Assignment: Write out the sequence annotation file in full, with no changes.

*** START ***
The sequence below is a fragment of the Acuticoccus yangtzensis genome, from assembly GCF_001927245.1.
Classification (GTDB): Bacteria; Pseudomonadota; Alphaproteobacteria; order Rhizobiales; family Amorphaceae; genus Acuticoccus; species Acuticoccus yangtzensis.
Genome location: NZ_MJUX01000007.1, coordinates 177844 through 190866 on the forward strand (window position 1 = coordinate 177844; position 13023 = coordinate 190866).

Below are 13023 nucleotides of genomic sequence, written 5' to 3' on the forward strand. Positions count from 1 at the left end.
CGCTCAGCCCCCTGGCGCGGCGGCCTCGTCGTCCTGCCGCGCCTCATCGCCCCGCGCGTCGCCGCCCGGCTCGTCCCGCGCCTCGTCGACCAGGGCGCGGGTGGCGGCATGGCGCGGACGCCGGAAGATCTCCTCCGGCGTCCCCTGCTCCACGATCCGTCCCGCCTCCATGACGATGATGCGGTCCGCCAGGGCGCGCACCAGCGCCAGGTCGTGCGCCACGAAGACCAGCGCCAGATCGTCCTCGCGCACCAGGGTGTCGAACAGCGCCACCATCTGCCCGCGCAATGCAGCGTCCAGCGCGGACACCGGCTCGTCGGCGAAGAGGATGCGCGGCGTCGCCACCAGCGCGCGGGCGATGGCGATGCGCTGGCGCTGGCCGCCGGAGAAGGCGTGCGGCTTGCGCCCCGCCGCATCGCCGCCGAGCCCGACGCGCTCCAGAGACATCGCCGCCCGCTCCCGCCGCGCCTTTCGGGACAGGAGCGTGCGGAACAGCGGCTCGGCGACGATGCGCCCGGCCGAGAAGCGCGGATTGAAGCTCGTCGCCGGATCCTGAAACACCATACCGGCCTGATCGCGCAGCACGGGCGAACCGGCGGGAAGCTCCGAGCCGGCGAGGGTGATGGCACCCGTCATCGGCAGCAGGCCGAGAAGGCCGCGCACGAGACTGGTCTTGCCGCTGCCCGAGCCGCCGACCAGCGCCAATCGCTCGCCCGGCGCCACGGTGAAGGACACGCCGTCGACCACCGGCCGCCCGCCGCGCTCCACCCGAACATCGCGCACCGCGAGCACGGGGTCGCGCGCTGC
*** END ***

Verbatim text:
The sequence below is a fragment of the Acuticoccus yangtzensis genome, from assembly GCF_001927245.1.
Classification (GTDB): Bacteria; Pseudomonadota; Alphaproteobacteria; order Rhizobiales; family Amorphaceae; genus Acuticoccus; species Acuticoccus yangtzensis.
Genome location: NZ_MJUX01000007.1, coordinates 177844 through 190866 on the forward strand (window position 1 = coordinate 177844; position 13023 = coordinate 190866).

Below are 13023 nucleotides of genomic sequence, written 5' to 3' on the forward strand. Positions count from 1 at the left end.
CGCTCAGCCCCCTGGCGCGGCGGCCTCGTCGTCCTGCCGCGCCTCATCGCCCCGCGCGTCGCCGCCCGGCTCGTCCCGCGCCTCGTCGACCAGGGCGCGGGTGGCGGCATGGCGCGGACGCCGGAAGATCTCCTCCGGCGTCCCCTGCTCCACGATCCGTCCCGCCTCCATGACGATGATGCGGTCCGCCAGGGCGCGCACCAGCGCCAGGTCGTGCGCCACGAAGACCAGCGCCAGATCGTCCTCGCGCACCAGGGTGTCGAACAGCGCCACCATCTGCCCGCGCAATGCAGCGTCCAGCGCGGACACCGGCTCGTCGGCGAAGAGGATGCGCGGCGTCGCCACCAGCGCGCGGGCGATGGCGATGCGCTGGCGCTGGCCGCCGGAGAAGGCGTGCGGCTTGCGCCCCGCCGCATCGCCGCCGAGCCCGACGCGCTCCAGAGACATCGCCGCCCGCTCCCGCCGCGCCTTTCGGGACAGGAGCGTGCGGAACAGCGGCTCGGCGACGATGCGCCCGGCCGAGAAGCGCGGATTGAAGCTCGTCGCCGGATCCTGAAACACCATACCGGCCTGATCGCGCAGCACGGGCGAACCGGCGGGAAGCTCCGAGCCGGCGAGGGTGATGGCACCCGTCATCGGCAGCAGGCCGAGAAGGCCGCGCACGAGACTGGTCTTGCCGCTGCCCGAGCCGCCGACCAGCGCCAATCGCTCGCCCGGCGCCACGGTGAAGGACACGCCGTCGACCACCGGCCGCCCGCCGCGCTCCACCCGAACATCGCGCACCGCGAGCACGGGGTCGCGCGCTGC